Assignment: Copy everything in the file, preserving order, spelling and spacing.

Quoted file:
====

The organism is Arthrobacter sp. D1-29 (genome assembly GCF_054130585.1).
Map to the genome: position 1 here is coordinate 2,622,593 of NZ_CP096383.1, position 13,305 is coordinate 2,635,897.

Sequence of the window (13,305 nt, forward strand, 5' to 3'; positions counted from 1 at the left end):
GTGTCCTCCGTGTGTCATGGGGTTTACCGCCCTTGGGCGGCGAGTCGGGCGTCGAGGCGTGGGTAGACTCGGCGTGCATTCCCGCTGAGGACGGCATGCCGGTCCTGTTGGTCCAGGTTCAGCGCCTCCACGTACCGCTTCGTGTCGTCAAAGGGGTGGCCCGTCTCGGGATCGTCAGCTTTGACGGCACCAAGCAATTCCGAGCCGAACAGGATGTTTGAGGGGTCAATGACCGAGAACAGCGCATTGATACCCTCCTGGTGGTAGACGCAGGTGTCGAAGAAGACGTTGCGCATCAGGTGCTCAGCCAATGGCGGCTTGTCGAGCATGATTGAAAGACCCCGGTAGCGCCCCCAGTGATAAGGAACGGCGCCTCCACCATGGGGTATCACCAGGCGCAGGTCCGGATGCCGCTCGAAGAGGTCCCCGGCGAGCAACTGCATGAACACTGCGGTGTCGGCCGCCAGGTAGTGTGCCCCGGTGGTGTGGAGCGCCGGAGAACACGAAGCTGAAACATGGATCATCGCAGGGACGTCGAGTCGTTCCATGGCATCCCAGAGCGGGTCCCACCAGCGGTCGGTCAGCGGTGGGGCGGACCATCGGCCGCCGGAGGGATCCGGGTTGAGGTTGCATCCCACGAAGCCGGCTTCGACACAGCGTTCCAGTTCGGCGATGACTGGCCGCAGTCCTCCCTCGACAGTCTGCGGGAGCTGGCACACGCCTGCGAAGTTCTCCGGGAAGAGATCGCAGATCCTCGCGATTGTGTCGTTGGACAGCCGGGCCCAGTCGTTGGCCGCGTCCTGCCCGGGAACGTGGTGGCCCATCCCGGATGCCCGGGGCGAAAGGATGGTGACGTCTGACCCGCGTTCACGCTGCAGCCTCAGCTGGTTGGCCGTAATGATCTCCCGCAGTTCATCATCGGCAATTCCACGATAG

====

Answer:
The organism is Arthrobacter sp. D1-29 (genome assembly GCF_054130585.1).
Map to the genome: position 1 here is coordinate 2,622,593 of NZ_CP096383.1, position 13,305 is coordinate 2,635,897.

Sequence of the window (13,305 nt, forward strand, 5' to 3'; positions counted from 1 at the left end):
GTGTCCTCCGTGTGTCATGGGGTTTACCGCCCTTGGGCGGCGAGTCGGGCGTCGAGGCGTGGGTAGACTCGGCGTGCATTCCCGCTGAGGACGGCATGCCGGTCCTGTTGGTCCAGGTTCAGCGCCTCCACGTACCGCTTCGTGTCGTCAAAGGGGTGGCCCGTCTCGGGATCGTCAGCTTTGACGGCACCAAGCAATTCCGAGCCGAACAGGATGTTTGAGGGGTCAATGACCGAGAACAGCGCATTGATACCCTCCTGGTGGTAGACGCAGGTGTCGAAGAAGACGTTGCGCATCAGGTGCTCAGCCAATGGCGGCTTGTCGAGCATGATTGAAAGACCCCGGTAGCGCCCCCAGTGATAAGGAACGGCGCCTCCACCATGGGGTATCACCAGGCGCAGGTCCGGATGCCGCTCGAAGAGGTCCCCGGCGAGCAACTGCATGAACACTGCGGTGTCGGCCGCCAGGTAGTGTGCCCCGGTGGTGTGGAGCGCCGGAGAACACGAAGCTGAAACATGGATCATCGCAGGGACGTCGAGTCGTTCCATGGCATCCCAGAGCGGGTCCCACCAGCGGTCGGTCAGCGGTGGGGCGGACCATCGGCCGCCGGAGGGATCCGGGTTGAGGTTGCATCCCACGAAGCCGGCTTCGACACAGCGTTCCAGTTCGGCGATGACTGGCCGCAGTCCTCCCTCGACAGTCTGCGGGAGCTGGCACACGCCTGCGAAGTTCTCCGGGAAGAGATCGCAGATCCTCGCGATTGTGTCGTTGGACAGCCGGGCCCAGTCGTTGGCCGCGTCCTGCCCGGGAACGTGGTGGCCCATCCCGGATGCCCGGGGCGAAAGGATGGTGACGTCTGACCCGCGTTCACGCTGCAGCCTCAGCTGGTTGGCCGTAATGATCTCCCGCAGTTCATCATCGGCAATTCCACGATAG